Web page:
by Emily K. Hobson
This guest post is part of a series published in conjunction with the meeting of the American Studies Association in Denver. UC Press authors share insight into their research and stories that reflect this year’s conference theme, “Home/Not Home: Centering American Studies Where We Are.” We hope these personal glimpses into their scholarship will inspire a broad community of readers. Come back for new posts every day between now and November 20th.
In the weeks and months to come, will we grant Muslim, immigrant, and trans people sanctuary in our neighborhoods and universities? Will we connect the dots between war-making, the suppression of dissent, and cutbacks to human needs? Where will we find models for fighting back? One source for lessons lies in the gay and lesbian left, which made liberation its theory and solidarity its practice.
Across the 1970s and 1980s, gay and lesbian leftists acted as accomplices to struggles against US militarism, imperialism, and the New Right. They transformed their self-interest into mutual interest by tying their sexual freedom to the freedom of others. Through their activism, they transformed “home” in both practical and ideological terms.
Gay and lesbian leftists formed collective households, destabilizing the nuclear family and the gendered division of household labor. They sheltered fugitives in the radical underground, linking opposition to state repression to defense against rape and gender violence. And by the 1980s, they made the Central America movement a defining pole of lesbian and gay activism—linking domestic and foreign politics, “home” with “not home.”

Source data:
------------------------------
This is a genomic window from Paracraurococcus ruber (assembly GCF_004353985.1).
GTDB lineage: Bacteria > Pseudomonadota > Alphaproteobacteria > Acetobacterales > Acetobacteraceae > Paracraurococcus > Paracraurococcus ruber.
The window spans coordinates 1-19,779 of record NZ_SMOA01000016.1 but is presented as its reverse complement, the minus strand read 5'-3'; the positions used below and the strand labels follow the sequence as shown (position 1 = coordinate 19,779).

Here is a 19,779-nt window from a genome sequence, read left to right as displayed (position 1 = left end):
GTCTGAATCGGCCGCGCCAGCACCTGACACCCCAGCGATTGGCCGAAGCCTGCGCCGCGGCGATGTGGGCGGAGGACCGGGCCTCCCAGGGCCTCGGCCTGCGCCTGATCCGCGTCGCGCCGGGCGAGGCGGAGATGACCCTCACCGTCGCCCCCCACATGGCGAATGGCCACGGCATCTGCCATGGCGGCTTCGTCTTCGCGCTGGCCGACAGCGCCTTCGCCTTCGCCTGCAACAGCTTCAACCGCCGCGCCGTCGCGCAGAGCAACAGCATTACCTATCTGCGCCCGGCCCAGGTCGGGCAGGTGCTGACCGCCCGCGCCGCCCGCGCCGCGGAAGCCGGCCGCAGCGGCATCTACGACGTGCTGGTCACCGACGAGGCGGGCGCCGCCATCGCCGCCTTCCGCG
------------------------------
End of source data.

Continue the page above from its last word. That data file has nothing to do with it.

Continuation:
Lesbian and gay radicals opposed US intervention in Central America and joined a united front against the Reagan administration. They especially supported the Nicaraguan Revolution, investing hope in a new model of socialism with numerous women leaders. Chicana/o, Latina/o, and other people of color gained prominence in Central American solidarity work, challenging whiteness in lesbian and gay communities. As the AIDS crisis hit, activists drew on the tactics of anti-intervention to take civil disobedience and demand “Money for AIDS, not war.”
On November 9, 2016, we woke up to a crisis that calls us to movement building. Already we are hearing demands to respect the process—to cooperate with a racist, xenophobic, misogynist demagogue, his administration, and the violent reaction he has mobilized. Trump’s incoherence draws in opportunists willing to sacrifice others as soon as their narrowest interests are met. Facing this, we must practice committed and persistent solidarity. The gay and lesbian left offers a model for what is sure to be a long fight.
Emily K. Hobson is Assistant Professor of History and of Gender, Race, and Identity at the University of Nevada, Reno. Lavender and Red: Liberation and Solidarity in the Gay and Lesbian Left is available now.
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